I came across an old case recently. It made me smile, as it reminded me of earlier – and skinnier – times.
Let’s set this up.
There are, broadly speaking, two accounting methods when deciding whether you have reportable income for a period: the cash method and the accrual method. There are a variety of sub, sorta- and who-actually-understands-this methods, but cash and accrual are enough for right now.
The cash method is easy: if you can deposit it at the bank you have income. Maybe you decide not to deposit at the bank until next week, but it is still income today. Why? Because you can deposit it. The definition is “can” not “did.”
Accrual is trickier. Generally it means that you sent an invoice to someone. The act of invoicing means you have income, as someone owes you. What if you delay invoicing for a week or two? Well, then you have a variation on the above cash-basis reasoning: you could have but didn’t. Again, it is the “could,” not the “did,” that drives the test.
What if you are on the cash method and somebody pays you with property instead of cash? You have income. It makes sense when you remember that cash is a form of property. We have just gotten so used to it that we don’t think of cash that way. For tax purposes, though, someone paying you in asiago cheese and gluten-free crackers still represents income. Granted, we have to translate cheese-and-crackers into dollars, but income it is.
Let’s say that you played football. Not just any football, however. You were Vince Lombardi’s running back. It is December 31, and you and Lombardi and the Green Bay Packers are playing the New York Giants in the National Football League Championship.
COMMENT: NFL historians will immediately recognize that this was before the Super Bowl era. There was no game called the Super Bowl until the two leagues – the National Football League and the American Football League – merged in 1966. The first two Super Bowls were won tidily by Lombardi and the Packers. In Super Bowl 3 Joe Namath famously led the New York Jets over the Baltimore Colts.
So it is the championship game. You are the running back. It is December 31 and you are playing outside in Green Bay. I presume you are freezing. You run wild and score 19 points, establishing a league record. You are selected after the game by Sport Magazine as the most valuable player, which comes with the prize of a new Corvette.
By the way, your Corvette is waiting for you in New York. It is now the evening of December 31, 1961.
Tax issue: Do you have income (the value of that Corvette) in 1961?
The IRS said you did.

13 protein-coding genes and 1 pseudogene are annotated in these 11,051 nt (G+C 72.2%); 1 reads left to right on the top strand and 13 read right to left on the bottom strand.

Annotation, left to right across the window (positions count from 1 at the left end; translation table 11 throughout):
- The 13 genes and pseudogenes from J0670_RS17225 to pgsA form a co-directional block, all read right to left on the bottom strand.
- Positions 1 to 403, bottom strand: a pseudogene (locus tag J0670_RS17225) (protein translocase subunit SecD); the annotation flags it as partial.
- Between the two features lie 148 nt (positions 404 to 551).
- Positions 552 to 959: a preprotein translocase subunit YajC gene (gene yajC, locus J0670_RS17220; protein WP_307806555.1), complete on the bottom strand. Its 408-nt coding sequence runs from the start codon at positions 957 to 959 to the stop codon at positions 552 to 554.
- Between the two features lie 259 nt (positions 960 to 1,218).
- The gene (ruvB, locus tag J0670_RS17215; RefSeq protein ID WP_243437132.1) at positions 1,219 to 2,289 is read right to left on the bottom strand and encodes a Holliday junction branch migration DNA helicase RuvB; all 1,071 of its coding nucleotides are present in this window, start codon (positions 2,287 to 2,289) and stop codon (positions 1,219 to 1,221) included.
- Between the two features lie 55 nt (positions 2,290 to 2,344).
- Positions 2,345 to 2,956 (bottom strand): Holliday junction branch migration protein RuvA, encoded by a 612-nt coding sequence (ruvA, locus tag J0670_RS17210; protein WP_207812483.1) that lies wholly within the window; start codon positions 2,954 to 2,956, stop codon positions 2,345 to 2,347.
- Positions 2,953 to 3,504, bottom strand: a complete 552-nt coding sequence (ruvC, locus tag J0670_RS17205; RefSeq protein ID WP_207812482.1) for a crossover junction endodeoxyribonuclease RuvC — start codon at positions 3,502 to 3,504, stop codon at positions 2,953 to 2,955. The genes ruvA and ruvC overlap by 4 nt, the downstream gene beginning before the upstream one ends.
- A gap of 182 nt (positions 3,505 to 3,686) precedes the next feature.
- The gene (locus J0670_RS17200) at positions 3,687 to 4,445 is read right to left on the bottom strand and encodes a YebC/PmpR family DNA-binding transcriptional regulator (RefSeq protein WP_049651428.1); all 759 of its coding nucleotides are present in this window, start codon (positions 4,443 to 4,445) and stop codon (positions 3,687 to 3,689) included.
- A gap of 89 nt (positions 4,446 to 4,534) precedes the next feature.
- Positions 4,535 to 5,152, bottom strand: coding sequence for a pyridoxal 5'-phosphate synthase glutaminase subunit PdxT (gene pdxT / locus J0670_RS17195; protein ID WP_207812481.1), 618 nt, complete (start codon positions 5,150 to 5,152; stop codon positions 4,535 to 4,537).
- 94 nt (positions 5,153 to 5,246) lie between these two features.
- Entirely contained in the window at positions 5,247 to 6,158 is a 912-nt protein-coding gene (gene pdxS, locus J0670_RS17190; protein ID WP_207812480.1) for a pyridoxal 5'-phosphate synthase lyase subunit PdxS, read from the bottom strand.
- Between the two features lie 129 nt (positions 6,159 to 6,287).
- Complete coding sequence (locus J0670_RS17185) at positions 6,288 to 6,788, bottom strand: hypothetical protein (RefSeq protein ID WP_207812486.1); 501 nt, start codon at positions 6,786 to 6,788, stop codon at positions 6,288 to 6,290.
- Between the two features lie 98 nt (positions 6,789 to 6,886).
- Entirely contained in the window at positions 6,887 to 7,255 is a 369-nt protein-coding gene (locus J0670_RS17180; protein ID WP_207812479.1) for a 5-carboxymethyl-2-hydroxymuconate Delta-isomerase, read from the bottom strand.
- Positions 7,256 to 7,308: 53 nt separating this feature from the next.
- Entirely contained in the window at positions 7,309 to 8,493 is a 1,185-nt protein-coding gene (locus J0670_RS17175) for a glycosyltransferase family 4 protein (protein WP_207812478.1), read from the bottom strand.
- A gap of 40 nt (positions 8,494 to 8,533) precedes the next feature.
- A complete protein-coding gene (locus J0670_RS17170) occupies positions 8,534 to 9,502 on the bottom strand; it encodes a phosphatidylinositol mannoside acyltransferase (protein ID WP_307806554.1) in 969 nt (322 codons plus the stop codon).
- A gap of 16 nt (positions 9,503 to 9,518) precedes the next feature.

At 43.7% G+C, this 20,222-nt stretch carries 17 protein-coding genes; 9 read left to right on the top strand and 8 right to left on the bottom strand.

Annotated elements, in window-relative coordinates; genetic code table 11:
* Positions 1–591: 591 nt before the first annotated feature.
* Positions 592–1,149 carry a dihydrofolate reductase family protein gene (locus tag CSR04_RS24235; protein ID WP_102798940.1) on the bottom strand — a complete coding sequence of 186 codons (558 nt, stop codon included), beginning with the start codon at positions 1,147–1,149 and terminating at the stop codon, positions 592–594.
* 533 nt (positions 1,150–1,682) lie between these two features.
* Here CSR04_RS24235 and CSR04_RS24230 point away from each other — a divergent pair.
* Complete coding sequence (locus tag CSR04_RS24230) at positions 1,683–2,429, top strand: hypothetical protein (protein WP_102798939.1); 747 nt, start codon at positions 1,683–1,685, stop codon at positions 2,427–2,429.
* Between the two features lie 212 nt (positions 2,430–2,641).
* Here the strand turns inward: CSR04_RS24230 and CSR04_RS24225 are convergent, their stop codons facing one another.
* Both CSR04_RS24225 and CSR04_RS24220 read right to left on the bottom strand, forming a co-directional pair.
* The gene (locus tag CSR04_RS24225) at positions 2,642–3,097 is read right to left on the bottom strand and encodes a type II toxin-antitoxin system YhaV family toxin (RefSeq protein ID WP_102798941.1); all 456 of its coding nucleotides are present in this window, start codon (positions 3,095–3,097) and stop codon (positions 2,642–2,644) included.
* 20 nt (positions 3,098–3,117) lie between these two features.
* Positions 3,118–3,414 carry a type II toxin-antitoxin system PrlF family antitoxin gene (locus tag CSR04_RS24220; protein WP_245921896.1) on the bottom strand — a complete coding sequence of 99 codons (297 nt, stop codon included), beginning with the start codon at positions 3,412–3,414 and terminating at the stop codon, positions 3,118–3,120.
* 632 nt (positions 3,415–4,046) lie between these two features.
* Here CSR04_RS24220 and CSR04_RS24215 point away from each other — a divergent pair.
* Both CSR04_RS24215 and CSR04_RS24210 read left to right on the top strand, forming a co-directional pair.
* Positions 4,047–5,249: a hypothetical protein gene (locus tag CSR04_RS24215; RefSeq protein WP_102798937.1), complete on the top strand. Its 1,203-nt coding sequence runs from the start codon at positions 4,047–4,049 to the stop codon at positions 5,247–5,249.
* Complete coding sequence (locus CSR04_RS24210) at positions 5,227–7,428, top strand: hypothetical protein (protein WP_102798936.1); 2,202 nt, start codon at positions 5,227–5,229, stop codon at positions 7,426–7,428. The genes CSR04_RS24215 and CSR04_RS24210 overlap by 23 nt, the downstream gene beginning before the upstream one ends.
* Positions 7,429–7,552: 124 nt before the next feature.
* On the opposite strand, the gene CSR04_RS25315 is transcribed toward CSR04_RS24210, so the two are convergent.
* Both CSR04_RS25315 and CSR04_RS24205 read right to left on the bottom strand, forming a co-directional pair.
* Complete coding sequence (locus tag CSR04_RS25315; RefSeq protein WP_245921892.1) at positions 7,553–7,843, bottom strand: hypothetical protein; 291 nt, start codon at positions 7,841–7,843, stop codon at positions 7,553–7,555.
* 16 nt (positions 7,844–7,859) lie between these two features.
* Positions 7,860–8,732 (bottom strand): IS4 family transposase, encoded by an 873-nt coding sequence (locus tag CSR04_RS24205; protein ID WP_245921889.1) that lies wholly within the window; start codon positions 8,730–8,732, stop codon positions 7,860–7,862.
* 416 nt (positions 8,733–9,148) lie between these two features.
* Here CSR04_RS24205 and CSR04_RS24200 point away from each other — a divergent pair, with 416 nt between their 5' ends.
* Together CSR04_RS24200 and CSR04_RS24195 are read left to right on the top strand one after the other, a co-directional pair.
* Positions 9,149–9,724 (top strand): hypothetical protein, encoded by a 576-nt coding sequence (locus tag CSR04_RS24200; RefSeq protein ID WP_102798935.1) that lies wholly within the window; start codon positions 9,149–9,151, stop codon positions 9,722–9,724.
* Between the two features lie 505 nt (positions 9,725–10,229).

But you throw the IRS a loop: the car is not income. No, siree. It was a gift. Alternatively, it is nontaxable to you as a prize or award.
I give you kudos, but the concept of a gift requires the presence of detached and disinterested generosity. While a creative argument, it could not be reasonably argued that a for-profit magazine was awarding an expensive car to the most valuable player of a televised sporting event out of a detached and disinterested generosity. It was much more likely that both Sport Magazine and General Motors were expecting publicity, advertising and social buzz from the award.
You still have your second argument, though.
Problem is, the prize or award exception requires you to receive it for an educational, artistic, scientific or civic achievement.
You argue your point: being a star football player “calls for a degree of artistry” requiring techniques based on “scientific” principles.
The Court decides:
"We believe that petitioner should be caught behind the line of scrimmage on this particular offensive maneuver.”
You have income. And the Court gave us a great quote.
But when do you have income: 1961 or 1962?
The Court reasons through the obvious. You are in Green Bay. The car is in New York. You cannot get to that car - much less title it - unless you had Star Trek technology. However, it is 1961 and Star Trek is not on television yet. You have income in 1962, the following day.
Your tax case is seminal in developing the tax doctrine of constructive receipt. Normally constructive receipt accelerates when you have income, but it did not in your case.You could not have made it to the bank even if you wanted to.
So why did the IRS push the issue of 1961 versus 1962? They didn’t. Remember that you were arguing that the Corvette wasn’t taxable. The IRS had to fight back on that issue. The 1961 thing was a sidebar, albeit that is what the case is remembered for all these years later.
By the way, do you know which football player we have been talking about?
About the author
Steven D. Hamilton is a career CPA, with extensive experience involving all aspects of tax practice, including sophisticated income tax planning and handling of tax controversy matters for closely-held businesses and high-income individuals.